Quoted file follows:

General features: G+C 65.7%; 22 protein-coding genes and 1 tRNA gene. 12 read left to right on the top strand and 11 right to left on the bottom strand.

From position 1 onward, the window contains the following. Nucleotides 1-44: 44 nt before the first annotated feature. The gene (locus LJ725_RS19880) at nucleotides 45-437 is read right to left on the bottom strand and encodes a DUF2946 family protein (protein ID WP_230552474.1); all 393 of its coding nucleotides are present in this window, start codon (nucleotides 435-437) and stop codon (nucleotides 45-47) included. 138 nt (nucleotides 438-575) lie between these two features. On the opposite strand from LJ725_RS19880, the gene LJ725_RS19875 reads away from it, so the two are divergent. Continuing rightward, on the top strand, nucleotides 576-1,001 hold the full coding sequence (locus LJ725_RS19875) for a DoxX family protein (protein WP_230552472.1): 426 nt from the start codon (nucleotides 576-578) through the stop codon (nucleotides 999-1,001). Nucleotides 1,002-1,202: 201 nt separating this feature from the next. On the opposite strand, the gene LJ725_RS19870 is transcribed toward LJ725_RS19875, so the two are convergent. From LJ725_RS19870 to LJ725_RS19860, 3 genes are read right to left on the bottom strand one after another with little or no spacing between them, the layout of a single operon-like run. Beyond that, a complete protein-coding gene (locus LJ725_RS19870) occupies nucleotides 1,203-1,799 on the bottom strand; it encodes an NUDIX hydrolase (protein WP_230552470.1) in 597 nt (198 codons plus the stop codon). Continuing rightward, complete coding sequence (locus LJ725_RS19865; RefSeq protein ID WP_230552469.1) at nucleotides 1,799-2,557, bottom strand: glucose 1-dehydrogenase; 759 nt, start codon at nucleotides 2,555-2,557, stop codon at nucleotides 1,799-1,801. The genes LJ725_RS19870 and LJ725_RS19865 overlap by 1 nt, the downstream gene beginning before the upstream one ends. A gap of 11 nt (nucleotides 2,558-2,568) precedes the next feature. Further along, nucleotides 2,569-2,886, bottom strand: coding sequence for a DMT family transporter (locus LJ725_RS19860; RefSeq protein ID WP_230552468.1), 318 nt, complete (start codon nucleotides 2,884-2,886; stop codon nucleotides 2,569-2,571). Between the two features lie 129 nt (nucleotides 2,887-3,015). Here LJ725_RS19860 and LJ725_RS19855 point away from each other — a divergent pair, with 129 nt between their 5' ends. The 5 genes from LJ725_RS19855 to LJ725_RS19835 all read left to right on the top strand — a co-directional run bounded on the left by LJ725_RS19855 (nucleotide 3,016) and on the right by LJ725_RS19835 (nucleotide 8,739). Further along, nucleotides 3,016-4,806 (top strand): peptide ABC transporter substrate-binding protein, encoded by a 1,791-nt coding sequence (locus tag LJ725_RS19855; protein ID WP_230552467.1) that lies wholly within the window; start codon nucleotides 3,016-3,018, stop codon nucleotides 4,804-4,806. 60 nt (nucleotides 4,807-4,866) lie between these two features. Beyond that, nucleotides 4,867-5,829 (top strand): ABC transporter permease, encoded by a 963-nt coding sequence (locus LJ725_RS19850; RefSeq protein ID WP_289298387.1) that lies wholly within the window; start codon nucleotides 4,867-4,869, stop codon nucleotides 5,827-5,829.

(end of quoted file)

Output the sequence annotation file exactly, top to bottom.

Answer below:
General features: G+C 65.7%; 22 protein-coding genes and 1 tRNA gene. 12 read left to right on the top strand and 11 right to left on the bottom strand.

From position 1 onward, the window contains the following. Nucleotides 1-44: 44 nt before the first annotated feature. The gene (locus LJ725_RS19880) at nucleotides 45-437 is read right to left on the bottom strand and encodes a DUF2946 family protein (protein ID WP_230552474.1); all 393 of its coding nucleotides are present in this window, start codon (nucleotides 435-437) and stop codon (nucleotides 45-47) included. 138 nt (nucleotides 438-575) lie between these two features. On the opposite strand from LJ725_RS19880, the gene LJ725_RS19875 reads away from it, so the two are divergent. Continuing rightward, on the top strand, nucleotides 576-1,001 hold the full coding sequence (locus LJ725_RS19875) for a DoxX family protein (protein WP_230552472.1): 426 nt from the start codon (nucleotides 576-578) through the stop codon (nucleotides 999-1,001). Nucleotides 1,002-1,202: 201 nt separating this feature from the next. On the opposite strand, the gene LJ725_RS19870 is transcribed toward LJ725_RS19875, so the two are convergent. From LJ725_RS19870 to LJ725_RS19860, 3 genes are read right to left on the bottom strand one after another with little or no spacing between them, the layout of a single operon-like run. Beyond that, a complete protein-coding gene (locus LJ725_RS19870) occupies nucleotides 1,203-1,799 on the bottom strand; it encodes an NUDIX hydrolase (protein WP_230552470.1) in 597 nt (198 codons plus the stop codon). Continuing rightward, complete coding sequence (locus LJ725_RS19865; RefSeq protein ID WP_230552469.1) at nucleotides 1,799-2,557, bottom strand: glucose 1-dehydrogenase; 759 nt, start codon at nucleotides 2,555-2,557, stop codon at nucleotides 1,799-1,801. The genes LJ725_RS19870 and LJ725_RS19865 overlap by 1 nt, the downstream gene beginning before the upstream one ends. A gap of 11 nt (nucleotides 2,558-2,568) precedes the next feature. Further along, nucleotides 2,569-2,886, bottom strand: coding sequence for a DMT family transporter (locus LJ725_RS19860; RefSeq protein ID WP_230552468.1), 318 nt, complete (start codon nucleotides 2,884-2,886; stop codon nucleotides 2,569-2,571). Between the two features lie 129 nt (nucleotides 2,887-3,015). Here LJ725_RS19860 and LJ725_RS19855 point away from each other — a divergent pair, with 129 nt between their 5' ends. The 5 genes from LJ725_RS19855 to LJ725_RS19835 all read left to right on the top strand — a co-directional run bounded on the left by LJ725_RS19855 (nucleotide 3,016) and on the right by LJ725_RS19835 (nucleotide 8,739). Further along, nucleotides 3,016-4,806 (top strand): peptide ABC transporter substrate-binding protein, encoded by a 1,791-nt coding sequence (locus tag LJ725_RS19855; protein ID WP_230552467.1) that lies wholly within the window; start codon nucleotides 3,016-3,018, stop codon nucleotides 4,804-4,806. 60 nt (nucleotides 4,807-4,866) lie between these two features. Beyond that, nucleotides 4,867-5,829 (top strand): ABC transporter permease, encoded by a 963-nt coding sequence (locus LJ725_RS19850; RefSeq protein ID WP_289298387.1) that lies wholly within the window; start codon nucleotides 4,867-4,869, stop codon nucleotides 5,827-5,829.